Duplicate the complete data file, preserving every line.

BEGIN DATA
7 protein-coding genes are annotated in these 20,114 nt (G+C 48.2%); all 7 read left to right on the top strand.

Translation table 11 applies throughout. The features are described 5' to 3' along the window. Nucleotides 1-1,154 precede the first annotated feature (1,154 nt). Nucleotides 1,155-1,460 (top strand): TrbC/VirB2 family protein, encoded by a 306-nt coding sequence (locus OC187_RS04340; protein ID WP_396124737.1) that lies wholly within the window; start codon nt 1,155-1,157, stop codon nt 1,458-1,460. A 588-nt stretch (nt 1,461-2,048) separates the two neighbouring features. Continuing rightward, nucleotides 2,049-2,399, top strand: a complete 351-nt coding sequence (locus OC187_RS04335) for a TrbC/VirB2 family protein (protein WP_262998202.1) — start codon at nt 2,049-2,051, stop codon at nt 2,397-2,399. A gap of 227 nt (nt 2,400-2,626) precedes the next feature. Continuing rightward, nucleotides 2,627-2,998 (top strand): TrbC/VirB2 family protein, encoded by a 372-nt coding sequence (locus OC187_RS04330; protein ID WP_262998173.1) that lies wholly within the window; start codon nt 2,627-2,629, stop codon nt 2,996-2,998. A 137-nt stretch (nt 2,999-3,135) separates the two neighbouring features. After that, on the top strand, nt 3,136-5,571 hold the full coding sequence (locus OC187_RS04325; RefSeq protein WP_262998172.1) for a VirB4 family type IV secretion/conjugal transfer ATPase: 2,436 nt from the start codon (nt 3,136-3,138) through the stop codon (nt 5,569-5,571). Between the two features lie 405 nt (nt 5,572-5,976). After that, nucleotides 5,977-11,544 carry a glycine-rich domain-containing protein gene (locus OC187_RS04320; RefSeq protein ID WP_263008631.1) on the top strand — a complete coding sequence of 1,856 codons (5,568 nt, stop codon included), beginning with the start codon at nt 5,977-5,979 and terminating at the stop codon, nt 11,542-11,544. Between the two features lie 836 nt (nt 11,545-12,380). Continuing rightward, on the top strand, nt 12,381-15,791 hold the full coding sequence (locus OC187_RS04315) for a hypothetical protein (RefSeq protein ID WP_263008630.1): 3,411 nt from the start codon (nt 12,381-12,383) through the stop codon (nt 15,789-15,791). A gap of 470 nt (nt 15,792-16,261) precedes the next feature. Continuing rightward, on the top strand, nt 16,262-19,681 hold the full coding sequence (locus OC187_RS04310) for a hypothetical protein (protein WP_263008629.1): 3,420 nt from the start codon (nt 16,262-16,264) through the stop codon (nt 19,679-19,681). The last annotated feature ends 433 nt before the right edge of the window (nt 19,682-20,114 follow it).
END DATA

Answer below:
7 protein-coding genes are annotated in these 20,114 nt (G+C 48.2%); all 7 read left to right on the top strand.

Translation table 11 applies throughout. The features are described 5' to 3' along the window. Nucleotides 1-1,154 precede the first annotated feature (1,154 nt). Nucleotides 1,155-1,460 (top strand): TrbC/VirB2 family protein, encoded by a 306-nt coding sequence (locus OC187_RS04340; protein ID WP_396124737.1) that lies wholly within the window; start codon nt 1,155-1,157, stop codon nt 1,458-1,460. A 588-nt stretch (nt 1,461-2,048) separates the two neighbouring features. Continuing rightward, nucleotides 2,049-2,399, top strand: a complete 351-nt coding sequence (locus OC187_RS04335) for a TrbC/VirB2 family protein (protein WP_262998202.1) — start codon at nt 2,049-2,051, stop codon at nt 2,397-2,399. A gap of 227 nt (nt 2,400-2,626) precedes the next feature. Continuing rightward, nucleotides 2,627-2,998 (top strand): TrbC/VirB2 family protein, encoded by a 372-nt coding sequence (locus OC187_RS04330; protein ID WP_262998173.1) that lies wholly within the window; start codon nt 2,627-2,629, stop codon nt 2,996-2,998. A 137-nt stretch (nt 2,999-3,135) separates the two neighbouring features. After that, on the top strand, nt 3,136-5,571 hold the full coding sequence (locus OC187_RS04325; RefSeq protein WP_262998172.1) for a VirB4 family type IV secretion/conjugal transfer ATPase: 2,436 nt from the start codon (nt 3,136-3,138) through the stop codon (nt 5,569-5,571). Between the two features lie 405 nt (nt 5,572-5,976). After that, nucleotides 5,977-11,544 carry a glycine-rich domain-containing protein gene (locus OC187_RS04320; RefSeq protein ID WP_263008631.1) on the top strand — a complete coding sequence of 1,856 codons (5,568 nt, stop codon included), beginning with the start codon at nt 5,977-5,979 and terminating at the stop codon, nt 11,542-11,544. Between the two features lie 836 nt (nt 11,545-12,380). Continuing rightward, on the top strand, nt 12,381-15,791 hold the full coding sequence (locus OC187_RS04315) for a hypothetical protein (RefSeq protein ID WP_263008630.1): 3,411 nt from the start codon (nt 12,381-12,383) through the stop codon (nt 15,789-15,791). A gap of 470 nt (nt 15,792-16,261) precedes the next feature. Continuing rightward, on the top strand, nt 16,262-19,681 hold the full coding sequence (locus OC187_RS04310) for a hypothetical protein (protein WP_263008629.1): 3,420 nt from the start codon (nt 16,262-16,264) through the stop codon (nt 19,679-19,681). The last annotated feature ends 433 nt before the right edge of the window (nt 19,682-20,114 follow it).